Your ultimate furniture destination.
Designing a furniture app with an augmented reality (AR) feature
Mobile iOS app, Branding
HEEM is a new app for interior design and they have partnerships with a number of top 10 furniture stores in the U.S. As a business, HEEM will focus on providing the app to customers, with links to each item online. They will also have people from the team who are dedicated to keeping the catalogs, links, and product information up-to-date.
My job was to design an iOS app that allows users to view the catalog of furniture and place items in their home via augmented reality (AR).
Empathize with users through research and observation
Using our data to define our goals and create potential features.
Gaining a POV perspective of our users and creating the base of our design.
Creating a brand identity and bringing our work to life.
Follow ups and updates.
Since I wasn’t very familiar with the furniture retail industry, I began with some market research to gain a better understanding of the industry, its trends, and demographics. I then conducted a competitive analysis to see what other brands were implementing in their apps and to see what features HEEM might need. I finished off with some user interviews to learn more about the different experiences people have had with furniture shopping. The overarching goal was to understand how users shop for furniture and how augment reality can help assist with that process.
- Identify our demographic
- Discover how people shop for furniture and how AR could assist with their process
- Discover AR trends
- Find and learn about our competitors
- Discover how companies have successfully implemented AR tech for their customer base
Furniture and furnishings projected to be one of the fastest-growing segment of e-commerce sales through 2022. The U.S. demand for furniture is expected to reach $68.8 billion in 2022, rising at an annual growth rate of 2.6% from $60.5 billion in 2017. What’s fueling this growth? There are some obvious answers — online-exclusive retailers, like Wayfair and Amazon, have gained traction in the furniture market. Traditional retailers, like IKEA and Ethan Allen, have ramped up their online experiences, offering augmented reality (AR) apps that let customers see how a piece of furniture would look in their living rooms.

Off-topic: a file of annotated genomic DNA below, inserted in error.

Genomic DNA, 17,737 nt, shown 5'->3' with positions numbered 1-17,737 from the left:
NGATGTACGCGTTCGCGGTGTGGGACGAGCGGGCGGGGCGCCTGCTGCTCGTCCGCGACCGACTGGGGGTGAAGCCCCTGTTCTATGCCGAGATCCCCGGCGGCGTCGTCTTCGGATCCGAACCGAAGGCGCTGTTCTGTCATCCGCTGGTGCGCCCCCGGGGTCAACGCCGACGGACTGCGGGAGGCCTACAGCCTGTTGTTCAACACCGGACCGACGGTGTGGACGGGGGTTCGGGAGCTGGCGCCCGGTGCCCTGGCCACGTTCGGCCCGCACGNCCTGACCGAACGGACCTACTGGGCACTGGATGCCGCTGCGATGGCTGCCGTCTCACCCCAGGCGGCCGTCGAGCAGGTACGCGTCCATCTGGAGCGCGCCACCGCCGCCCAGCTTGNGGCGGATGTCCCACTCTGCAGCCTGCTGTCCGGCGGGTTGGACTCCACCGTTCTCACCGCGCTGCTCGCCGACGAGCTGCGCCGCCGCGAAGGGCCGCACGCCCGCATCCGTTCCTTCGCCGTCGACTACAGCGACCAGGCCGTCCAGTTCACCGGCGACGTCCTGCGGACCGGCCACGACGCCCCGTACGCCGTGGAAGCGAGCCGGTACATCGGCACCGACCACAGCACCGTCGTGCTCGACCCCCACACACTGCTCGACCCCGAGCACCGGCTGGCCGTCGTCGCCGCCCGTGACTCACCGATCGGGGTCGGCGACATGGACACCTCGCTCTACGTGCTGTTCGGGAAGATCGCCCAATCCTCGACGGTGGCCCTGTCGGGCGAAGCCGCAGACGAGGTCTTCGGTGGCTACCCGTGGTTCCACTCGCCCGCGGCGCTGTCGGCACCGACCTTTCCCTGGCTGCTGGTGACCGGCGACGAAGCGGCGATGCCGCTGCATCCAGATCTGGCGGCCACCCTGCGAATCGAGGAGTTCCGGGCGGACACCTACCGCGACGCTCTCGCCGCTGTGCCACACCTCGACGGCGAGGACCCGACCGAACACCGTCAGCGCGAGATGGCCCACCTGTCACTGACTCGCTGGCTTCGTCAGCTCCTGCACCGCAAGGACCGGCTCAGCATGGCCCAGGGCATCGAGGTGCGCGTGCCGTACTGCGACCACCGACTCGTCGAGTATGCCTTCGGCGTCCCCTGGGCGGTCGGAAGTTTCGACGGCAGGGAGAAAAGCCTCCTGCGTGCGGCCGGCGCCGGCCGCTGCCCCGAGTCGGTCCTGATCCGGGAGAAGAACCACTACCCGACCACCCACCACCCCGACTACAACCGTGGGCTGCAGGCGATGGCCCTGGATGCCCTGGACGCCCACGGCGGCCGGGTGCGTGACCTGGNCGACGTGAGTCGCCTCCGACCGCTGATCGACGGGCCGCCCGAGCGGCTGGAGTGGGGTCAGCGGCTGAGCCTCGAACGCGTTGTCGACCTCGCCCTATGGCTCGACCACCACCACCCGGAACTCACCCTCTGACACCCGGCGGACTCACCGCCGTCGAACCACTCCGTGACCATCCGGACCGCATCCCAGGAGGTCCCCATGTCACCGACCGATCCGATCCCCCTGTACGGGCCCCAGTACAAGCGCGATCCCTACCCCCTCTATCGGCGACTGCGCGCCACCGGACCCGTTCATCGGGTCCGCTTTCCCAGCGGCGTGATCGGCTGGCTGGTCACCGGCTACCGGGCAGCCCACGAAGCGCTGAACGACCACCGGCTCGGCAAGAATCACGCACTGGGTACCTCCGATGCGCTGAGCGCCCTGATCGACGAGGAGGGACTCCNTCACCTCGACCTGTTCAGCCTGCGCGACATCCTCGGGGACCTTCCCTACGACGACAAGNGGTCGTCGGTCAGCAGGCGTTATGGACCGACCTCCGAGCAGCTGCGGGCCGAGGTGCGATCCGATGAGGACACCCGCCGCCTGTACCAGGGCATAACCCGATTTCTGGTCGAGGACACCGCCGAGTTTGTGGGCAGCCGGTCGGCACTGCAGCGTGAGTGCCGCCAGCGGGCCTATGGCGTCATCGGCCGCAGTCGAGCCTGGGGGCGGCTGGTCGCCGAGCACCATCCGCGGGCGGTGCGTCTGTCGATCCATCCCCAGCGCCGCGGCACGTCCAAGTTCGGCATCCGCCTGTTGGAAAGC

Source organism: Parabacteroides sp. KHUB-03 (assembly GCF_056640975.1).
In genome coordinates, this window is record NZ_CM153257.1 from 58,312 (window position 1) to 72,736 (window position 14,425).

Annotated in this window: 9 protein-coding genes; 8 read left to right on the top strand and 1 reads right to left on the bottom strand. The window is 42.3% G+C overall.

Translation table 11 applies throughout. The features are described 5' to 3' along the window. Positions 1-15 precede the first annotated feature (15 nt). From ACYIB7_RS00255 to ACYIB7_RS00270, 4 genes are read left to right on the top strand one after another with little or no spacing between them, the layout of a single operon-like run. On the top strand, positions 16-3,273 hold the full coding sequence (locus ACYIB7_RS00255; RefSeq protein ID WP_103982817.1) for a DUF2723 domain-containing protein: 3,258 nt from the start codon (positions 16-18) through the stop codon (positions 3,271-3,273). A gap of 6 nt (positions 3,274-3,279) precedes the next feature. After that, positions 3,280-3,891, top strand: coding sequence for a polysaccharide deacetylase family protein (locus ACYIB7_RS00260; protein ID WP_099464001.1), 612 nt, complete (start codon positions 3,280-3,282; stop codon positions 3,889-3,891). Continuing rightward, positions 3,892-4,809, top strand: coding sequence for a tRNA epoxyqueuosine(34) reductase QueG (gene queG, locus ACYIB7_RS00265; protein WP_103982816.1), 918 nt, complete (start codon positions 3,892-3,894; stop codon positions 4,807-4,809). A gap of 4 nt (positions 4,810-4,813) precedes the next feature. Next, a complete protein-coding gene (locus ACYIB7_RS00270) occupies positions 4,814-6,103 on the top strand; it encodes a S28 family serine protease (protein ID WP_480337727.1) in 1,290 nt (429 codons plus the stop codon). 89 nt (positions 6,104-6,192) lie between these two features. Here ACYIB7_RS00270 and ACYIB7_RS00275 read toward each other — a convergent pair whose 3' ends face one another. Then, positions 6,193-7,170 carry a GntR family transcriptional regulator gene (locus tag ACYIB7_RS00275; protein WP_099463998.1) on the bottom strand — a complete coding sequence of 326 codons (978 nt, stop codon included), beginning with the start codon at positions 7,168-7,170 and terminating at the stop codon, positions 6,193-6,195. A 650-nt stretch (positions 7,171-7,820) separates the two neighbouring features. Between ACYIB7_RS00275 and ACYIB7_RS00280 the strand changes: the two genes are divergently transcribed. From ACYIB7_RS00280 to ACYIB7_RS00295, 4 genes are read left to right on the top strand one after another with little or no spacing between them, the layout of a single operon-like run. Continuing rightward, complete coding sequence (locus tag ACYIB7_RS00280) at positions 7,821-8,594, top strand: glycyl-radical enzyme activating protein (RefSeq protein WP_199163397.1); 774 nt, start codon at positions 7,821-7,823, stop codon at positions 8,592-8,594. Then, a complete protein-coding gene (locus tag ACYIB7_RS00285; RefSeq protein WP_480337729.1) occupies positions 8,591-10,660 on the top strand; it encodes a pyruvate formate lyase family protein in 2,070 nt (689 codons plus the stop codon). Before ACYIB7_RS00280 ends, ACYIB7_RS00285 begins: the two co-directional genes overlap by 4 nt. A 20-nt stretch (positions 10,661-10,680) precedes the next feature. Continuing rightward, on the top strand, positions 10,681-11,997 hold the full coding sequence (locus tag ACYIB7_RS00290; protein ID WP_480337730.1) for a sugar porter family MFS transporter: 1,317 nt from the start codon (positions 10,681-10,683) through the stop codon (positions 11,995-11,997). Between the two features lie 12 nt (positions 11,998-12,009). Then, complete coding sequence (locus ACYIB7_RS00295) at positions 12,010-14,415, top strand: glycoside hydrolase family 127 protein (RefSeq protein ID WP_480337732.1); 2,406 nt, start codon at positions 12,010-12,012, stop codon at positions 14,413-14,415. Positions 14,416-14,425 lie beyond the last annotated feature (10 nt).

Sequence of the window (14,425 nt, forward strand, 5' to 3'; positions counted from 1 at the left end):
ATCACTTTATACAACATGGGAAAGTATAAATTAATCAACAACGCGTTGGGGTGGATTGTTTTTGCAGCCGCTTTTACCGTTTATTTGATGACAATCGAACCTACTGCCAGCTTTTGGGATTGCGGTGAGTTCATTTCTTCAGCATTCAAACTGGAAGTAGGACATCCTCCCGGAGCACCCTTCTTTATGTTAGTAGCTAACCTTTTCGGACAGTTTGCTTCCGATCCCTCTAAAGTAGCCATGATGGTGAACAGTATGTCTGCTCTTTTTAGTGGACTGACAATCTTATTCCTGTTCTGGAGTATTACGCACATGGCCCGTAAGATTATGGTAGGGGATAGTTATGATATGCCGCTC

- Demographics play a big part in buying preferences. Gen Xers are the biggest online furniture purchasers, followed by Millennials — 21% of Gen X and 18% of Millennial survey respondents reported buying furniture online with intent to do so again, compared to only 14% of Baby Boomers.
- Millennials tend to look for furniture items that are smaller and less expensive, and treat furniture items as disposable rather than long-term investments, like generations before them.They also tend to favor furniture pieces that are compact, multifunctional, or integrated with technology.
- The AR market size is expected to increase from $3.5 billion in 2017 to a whopping $198 billion in 2025.
- AR awareness levels are highest among 16 to 44-year-olds, ranging from 70% to 75%.
- Most people's first experiences of VR and AR today are likely to be in gaming and entertainment. That's likely to change, as research shows that the development of enterprise XR solutions is overtaking that on consumer solutions.
To get a better understanding of the competitor landscape, I conducted an analysis on five of the most popular apparel retailers on the market. This allowed me to study some of the practices they employ and determine what works and what doesn’t. The focus here for me was the AR feature of the apps. I wanted to see the positive and negatives of our competitors so that I can perhaps incorporate some of those findings when building HEEM.
To learn more about users needs, motivations, and frustrations in respect to shopping for furniture, I conducted a series of user interviews. I found a handful of participants who’ve had experience purchasing furniture on and offline. By asking open ended questions, I was able to gain a strong understanding of people's furniture buying behavior. I was also able to learn more about their experience with AR and how it could potentially boost their shopping experience.